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Diophantine N-tuples

Can you explain why a sequence of operations always gives you perfect squares?

DOTS Division

Take any pair of two digit numbers x=ab and y=cd where, without loss of generality, ab > cd . Form two 4 digit numbers r=abcd and s=cdab and calculate: {r^2 - s^2} /{x^2 - y^2}.


The nth term of a sequence is given by the formula n^3 + 11n . Find the first four terms of the sequence given by this formula and the first term of the sequence which is bigger than one million. Prove that all terms of the sequence are divisible by 6.

Triangles Within Pentagons

Age 14 to 16
Challenge Level

Curt from Reigate College started by getting a general formula for Triangle numbers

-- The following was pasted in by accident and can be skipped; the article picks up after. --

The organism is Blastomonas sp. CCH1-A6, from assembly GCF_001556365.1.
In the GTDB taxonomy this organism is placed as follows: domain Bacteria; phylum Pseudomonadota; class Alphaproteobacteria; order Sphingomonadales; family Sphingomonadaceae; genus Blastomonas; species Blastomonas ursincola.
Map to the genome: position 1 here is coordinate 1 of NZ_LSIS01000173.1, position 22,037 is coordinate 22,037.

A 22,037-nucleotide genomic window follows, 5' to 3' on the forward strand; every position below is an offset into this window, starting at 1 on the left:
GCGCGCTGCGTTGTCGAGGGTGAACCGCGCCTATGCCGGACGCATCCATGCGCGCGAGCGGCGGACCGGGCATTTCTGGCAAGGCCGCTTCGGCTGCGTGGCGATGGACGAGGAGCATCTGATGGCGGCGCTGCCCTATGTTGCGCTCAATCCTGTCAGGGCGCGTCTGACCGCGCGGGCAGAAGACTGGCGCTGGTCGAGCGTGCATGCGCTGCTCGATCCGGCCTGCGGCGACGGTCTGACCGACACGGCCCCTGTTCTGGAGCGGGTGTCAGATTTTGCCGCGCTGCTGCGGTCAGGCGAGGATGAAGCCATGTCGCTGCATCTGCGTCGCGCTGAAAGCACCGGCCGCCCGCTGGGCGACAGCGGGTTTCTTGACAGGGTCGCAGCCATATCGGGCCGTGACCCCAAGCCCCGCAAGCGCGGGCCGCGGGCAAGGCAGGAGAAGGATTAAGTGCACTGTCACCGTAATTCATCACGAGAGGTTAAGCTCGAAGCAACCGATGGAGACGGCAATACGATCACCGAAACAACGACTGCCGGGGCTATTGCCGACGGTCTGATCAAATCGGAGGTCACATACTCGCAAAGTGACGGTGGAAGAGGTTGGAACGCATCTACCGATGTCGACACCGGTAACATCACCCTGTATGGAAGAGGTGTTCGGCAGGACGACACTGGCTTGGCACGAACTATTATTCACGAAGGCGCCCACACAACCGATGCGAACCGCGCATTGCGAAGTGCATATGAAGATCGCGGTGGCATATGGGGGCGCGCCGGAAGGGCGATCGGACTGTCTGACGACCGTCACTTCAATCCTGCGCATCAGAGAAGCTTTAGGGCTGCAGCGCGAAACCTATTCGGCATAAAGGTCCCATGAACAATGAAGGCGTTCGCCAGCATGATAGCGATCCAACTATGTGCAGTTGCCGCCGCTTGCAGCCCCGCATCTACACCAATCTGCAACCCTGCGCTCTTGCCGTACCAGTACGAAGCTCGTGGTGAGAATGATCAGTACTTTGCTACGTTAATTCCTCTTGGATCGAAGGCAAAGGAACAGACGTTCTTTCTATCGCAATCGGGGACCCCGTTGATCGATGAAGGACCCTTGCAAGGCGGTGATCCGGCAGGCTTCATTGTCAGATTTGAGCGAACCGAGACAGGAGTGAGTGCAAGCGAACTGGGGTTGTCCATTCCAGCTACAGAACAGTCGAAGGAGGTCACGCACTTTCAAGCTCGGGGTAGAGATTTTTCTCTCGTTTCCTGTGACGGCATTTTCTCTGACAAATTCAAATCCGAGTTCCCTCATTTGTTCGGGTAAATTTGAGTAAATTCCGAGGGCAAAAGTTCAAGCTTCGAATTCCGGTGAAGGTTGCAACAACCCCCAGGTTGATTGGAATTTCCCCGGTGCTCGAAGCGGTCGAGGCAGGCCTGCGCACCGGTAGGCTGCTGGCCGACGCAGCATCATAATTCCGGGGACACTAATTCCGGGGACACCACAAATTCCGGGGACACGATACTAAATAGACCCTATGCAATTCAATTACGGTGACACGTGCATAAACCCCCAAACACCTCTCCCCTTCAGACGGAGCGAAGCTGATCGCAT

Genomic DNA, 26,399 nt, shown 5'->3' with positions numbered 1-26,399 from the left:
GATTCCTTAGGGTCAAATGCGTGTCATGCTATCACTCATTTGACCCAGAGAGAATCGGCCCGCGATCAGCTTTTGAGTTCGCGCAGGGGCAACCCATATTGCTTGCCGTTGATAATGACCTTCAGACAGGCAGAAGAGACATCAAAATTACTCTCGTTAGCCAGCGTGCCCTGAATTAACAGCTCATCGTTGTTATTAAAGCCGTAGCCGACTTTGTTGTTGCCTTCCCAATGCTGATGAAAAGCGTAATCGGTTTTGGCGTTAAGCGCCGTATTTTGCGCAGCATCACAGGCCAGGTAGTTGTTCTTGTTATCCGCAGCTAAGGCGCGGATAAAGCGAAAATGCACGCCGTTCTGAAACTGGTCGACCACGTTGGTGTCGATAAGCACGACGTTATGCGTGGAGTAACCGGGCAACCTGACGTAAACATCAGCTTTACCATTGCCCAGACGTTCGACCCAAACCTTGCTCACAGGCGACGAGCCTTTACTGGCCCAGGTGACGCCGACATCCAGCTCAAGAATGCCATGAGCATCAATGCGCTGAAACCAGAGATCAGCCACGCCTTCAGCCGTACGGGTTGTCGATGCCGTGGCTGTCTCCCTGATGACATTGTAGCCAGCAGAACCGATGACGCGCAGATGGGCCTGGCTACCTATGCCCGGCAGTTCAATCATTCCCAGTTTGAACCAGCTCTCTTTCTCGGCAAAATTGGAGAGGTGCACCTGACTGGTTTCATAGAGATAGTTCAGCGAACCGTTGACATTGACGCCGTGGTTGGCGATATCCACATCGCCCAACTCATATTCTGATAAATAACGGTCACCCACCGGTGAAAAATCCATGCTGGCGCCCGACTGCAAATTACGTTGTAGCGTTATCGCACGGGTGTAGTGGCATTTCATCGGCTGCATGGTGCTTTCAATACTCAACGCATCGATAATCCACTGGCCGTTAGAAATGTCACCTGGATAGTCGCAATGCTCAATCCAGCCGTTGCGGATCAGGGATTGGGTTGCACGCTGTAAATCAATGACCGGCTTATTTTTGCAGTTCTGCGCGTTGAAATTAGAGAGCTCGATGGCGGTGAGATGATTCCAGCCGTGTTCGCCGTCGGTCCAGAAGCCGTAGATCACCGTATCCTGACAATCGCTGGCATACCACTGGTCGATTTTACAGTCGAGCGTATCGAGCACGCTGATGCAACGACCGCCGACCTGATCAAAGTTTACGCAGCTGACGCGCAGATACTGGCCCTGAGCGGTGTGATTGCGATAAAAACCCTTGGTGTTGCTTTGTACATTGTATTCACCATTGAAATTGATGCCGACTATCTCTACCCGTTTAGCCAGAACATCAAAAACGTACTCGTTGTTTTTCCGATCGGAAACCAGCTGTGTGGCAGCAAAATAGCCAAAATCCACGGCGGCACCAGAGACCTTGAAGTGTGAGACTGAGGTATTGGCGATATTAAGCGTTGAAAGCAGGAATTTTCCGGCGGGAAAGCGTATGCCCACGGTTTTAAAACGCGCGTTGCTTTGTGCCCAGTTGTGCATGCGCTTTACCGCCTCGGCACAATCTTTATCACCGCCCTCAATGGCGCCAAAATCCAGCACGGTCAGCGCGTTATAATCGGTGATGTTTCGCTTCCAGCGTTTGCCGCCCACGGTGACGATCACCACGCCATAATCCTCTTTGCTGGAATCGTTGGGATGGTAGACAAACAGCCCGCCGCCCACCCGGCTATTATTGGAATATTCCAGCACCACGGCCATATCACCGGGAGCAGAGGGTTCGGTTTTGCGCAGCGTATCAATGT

$T_n = 1 + 2 + 3+ . . . +(n-1) + n$

$T_n = n + (n-1) + . . . + 3+2+1$

The second line is just a repeat of the first but with the terms in reverse order.

Then adding the two lines the right hand side becomes $n$ lots of $n+1$

So $2T_n=n(n+1)$ and since everything was added in twice,


David from Sha Tin College used a known general result for any progression that steps up by a fixed amount term on term


where n is the number of terms, a is the starting term and d is that step up.

If the step up is equal to 1, and the start value is also 1, you can see that this is the same result as Curt demonstrated.

Continuing with the Pentagonal numbers
The diagram shows $P_4=3T_3+4$
pentagonal arrangement

And in general $P_n=3T_{n-1}+n$

Now using the result for $T_n$ to see $P_n$ in terms of $n$


We now have to show that three times that result is a triangle number

$3P_n=3[\frac{3n(n-1)+2n}{2}]$ and is the same as $3[\frac{3n^2-n}{2}]$



And that's the same as $T_{3n-1}$ the required result.